CHICAGO - MR Barack Obama hauled in more than US$40 million (S$55 million) in campaign donations in March, keeping up a breakneck pace of fundraising that gives him a big advantage as rival Hillary Clinton raised only half that amount.
The tallies announced by the two campaigns on Thursday underscored the intense scramble for cash in a hard-fought Democratic presidential race that has shattered all fundraising records.
Mr Obama and Mrs Clinton are vying to run against Republican Senator John McCain in the November election to succeed President George W. Bush. Mr Obama leads Mrs Clinton in the number of delegates that will determine the outcome of the Democratic race.
The US$40 million raked in last month by the Illinois senator was less than the US$55 million his campaign brought in during February. The February total was an all-time high for any presidential candidate during a primary and the March number, while lower, was the second highest.
'Forty-million dollars is a tremendous amount of money to raise in one month, even though it was still less than February,' said Mr Massie Ritsch, spokesman for the Center for Responsive Politics.
Mrs Clinton's campaign raised US$20 million, according to a campaign source. But the source added: 'That's our second-best fundraising month to date.' Mrs Clinton, a New York senator, raised US$35 million in February.
Mr Obama's prowess at raising money over the Internet, much of it from small donors, has helped account for his large campaign war chest. Mrs Clinton, who had previously relied heavily on the more traditional method of raising money through large donors, has recently stepped up Internet fundraising as well.
Both Mrs Clinton and Mr Obama have outraised Mr McCain, an Arizona senator whose campaign ran short of money last year before the decorated Vietnam War veteran started winning primaries. Mr McCain raised US$11.7 million in January and nearly US$11 million in February.
Mrs Clinton has significantly less money available than her Democratic rival because of weaker fundraising and higher debt.
Also, some of the money she has raised can only be used if she becomes the party's nominee.
Mrs Clinton had some US$10.9 million in cash left at the end of February compared with US$31.6 million for Mr Obama, according to an analysis of Federal Election Commission filings by the Washington-based Campaign Finance Institute.
The figures showed Mrs Clinton had significantly higher debts - she owed US$8.7 million, not including the US$5 million she herself loaned to her campaign. Mr Obama had about US$625,000 in debt to be paid.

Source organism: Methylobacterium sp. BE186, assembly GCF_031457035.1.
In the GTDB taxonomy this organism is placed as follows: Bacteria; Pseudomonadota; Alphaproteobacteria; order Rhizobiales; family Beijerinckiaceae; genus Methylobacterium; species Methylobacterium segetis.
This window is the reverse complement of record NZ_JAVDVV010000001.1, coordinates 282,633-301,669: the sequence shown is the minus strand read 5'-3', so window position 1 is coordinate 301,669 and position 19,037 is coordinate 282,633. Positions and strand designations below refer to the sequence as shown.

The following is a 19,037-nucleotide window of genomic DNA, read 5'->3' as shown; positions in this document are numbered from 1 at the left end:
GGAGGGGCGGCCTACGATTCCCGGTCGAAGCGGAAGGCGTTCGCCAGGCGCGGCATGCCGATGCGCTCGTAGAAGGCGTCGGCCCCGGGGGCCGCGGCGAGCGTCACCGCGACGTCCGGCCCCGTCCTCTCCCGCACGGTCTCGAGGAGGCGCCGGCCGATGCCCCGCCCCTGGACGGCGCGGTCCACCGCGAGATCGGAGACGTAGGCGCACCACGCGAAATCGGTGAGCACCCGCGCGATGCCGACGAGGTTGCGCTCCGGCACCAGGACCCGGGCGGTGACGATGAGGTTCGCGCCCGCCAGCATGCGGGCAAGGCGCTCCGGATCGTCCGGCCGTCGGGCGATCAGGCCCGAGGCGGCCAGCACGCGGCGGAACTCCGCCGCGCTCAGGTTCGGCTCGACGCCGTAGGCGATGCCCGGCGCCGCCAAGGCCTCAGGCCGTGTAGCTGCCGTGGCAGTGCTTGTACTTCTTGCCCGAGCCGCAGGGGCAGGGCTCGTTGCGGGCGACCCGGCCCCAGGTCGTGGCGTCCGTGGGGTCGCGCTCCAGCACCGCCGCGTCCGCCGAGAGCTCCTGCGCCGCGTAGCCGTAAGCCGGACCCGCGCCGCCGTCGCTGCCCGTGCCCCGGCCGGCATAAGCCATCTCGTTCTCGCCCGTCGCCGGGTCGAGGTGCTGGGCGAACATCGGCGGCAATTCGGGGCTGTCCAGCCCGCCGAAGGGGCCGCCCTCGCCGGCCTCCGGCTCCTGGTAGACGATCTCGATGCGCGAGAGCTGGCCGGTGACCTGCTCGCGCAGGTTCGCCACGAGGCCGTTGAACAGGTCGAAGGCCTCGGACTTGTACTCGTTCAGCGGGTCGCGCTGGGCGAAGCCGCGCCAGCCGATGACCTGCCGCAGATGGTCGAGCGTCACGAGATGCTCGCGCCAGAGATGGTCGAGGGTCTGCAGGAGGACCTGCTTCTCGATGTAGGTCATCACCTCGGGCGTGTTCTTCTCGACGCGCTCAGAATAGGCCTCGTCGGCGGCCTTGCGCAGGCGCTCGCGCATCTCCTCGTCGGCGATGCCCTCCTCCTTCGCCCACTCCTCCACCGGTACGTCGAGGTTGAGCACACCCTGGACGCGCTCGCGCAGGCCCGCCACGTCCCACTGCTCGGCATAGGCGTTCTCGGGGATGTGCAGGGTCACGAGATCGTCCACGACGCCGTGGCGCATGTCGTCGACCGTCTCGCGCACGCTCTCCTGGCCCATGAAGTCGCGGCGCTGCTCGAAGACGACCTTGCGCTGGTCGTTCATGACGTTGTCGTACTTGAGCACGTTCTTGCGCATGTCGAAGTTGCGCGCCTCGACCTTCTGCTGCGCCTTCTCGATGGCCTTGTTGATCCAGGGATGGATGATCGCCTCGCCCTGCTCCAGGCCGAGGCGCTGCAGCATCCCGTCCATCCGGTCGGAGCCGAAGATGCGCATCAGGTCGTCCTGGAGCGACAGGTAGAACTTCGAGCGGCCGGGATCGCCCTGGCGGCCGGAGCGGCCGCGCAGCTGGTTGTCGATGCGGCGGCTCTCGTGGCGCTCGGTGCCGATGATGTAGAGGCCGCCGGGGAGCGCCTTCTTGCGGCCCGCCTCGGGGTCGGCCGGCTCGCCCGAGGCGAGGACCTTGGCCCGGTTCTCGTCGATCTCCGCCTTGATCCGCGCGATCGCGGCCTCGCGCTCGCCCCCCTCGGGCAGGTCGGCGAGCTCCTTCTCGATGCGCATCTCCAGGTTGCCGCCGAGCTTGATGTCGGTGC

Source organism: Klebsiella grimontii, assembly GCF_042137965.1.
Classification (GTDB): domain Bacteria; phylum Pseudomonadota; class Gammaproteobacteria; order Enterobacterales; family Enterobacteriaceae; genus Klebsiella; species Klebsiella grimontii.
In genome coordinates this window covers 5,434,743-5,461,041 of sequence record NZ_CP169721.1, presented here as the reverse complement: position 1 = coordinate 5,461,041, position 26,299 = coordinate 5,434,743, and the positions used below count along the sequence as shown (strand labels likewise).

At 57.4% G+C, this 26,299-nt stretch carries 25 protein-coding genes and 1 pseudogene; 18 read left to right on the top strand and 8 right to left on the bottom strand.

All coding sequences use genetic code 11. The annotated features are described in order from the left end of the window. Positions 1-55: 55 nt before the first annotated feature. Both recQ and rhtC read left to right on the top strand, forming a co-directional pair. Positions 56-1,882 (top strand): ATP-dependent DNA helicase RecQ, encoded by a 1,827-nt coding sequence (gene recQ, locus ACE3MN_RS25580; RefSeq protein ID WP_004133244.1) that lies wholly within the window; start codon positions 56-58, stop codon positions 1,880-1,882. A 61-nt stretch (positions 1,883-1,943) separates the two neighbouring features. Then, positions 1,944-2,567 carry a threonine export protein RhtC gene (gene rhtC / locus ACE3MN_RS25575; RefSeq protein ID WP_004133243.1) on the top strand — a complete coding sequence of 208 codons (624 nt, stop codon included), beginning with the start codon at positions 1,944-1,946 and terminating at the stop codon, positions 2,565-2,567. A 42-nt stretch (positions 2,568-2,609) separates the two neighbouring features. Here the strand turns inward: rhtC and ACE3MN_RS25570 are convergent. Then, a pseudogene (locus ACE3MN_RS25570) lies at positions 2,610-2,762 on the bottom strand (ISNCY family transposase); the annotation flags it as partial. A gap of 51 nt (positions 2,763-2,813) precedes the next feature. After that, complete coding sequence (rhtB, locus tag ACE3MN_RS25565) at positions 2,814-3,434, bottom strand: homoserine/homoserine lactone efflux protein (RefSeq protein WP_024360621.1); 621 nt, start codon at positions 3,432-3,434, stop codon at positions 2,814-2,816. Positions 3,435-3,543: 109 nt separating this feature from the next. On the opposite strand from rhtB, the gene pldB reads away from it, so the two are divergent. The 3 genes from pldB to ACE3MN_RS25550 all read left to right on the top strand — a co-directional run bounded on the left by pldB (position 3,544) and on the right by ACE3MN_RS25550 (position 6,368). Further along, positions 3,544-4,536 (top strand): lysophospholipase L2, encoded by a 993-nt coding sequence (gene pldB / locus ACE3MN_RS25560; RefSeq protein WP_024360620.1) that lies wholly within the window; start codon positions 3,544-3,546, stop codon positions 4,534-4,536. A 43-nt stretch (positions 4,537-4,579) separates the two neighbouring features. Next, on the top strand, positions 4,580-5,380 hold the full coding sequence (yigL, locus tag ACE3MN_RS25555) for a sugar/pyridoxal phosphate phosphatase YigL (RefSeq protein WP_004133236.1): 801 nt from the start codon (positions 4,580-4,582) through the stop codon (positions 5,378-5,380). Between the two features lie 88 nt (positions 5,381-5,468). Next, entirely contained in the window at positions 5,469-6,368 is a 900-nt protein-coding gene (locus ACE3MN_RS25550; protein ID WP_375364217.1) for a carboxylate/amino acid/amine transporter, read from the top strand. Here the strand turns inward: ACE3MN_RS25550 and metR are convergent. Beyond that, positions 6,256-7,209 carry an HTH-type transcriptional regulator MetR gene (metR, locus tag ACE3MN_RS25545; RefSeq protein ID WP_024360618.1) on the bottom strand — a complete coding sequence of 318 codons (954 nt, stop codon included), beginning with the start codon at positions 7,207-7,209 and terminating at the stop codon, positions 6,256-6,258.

Mr Obama's campaign said the more than US$40 million he raked in during March came from some 442,000 contributors, including 218,000 first-time donors. The average contribution level was US$96, the campaign said.
'Senator Obama has always said that this campaign would rise or fall on the willingness of the American people to become partners in an effort to change our politics and start a new chapter in our history,' said Obama campaign manager David Plouffe.
'Many of our contributors are volunteering for the campaign, making our campaign the largest grass-roots army in recent political history.'
Mr Obama, who would be the first black president, and Mrs Clinton, who would be the first woman to win the White House, have been campaigning heavily over the last few days in Pennsylvania, which holds its voting contest on April 22. Mrs Clinton is ahead in the polls there. -- REUTERS
[Comment: They are raising US$20m - US$40m a *month* to campaign for a job that
pays US$200,000 a year. They would have ended up spending about US$200m or more each for the whole campaign. Sponsors, especially large donors obviously want something back for their donation. That makes the whole scene smell of corruption. Maybe not outright, but definitely pork barrel politics and influence peddling. Also Obama support comes from the internet donors which are many many small donors. So in a sense, because these are the small donors who individually cannot influence him, he would be less influenced by large donors. Obama may well be the more democratically selected candidate.]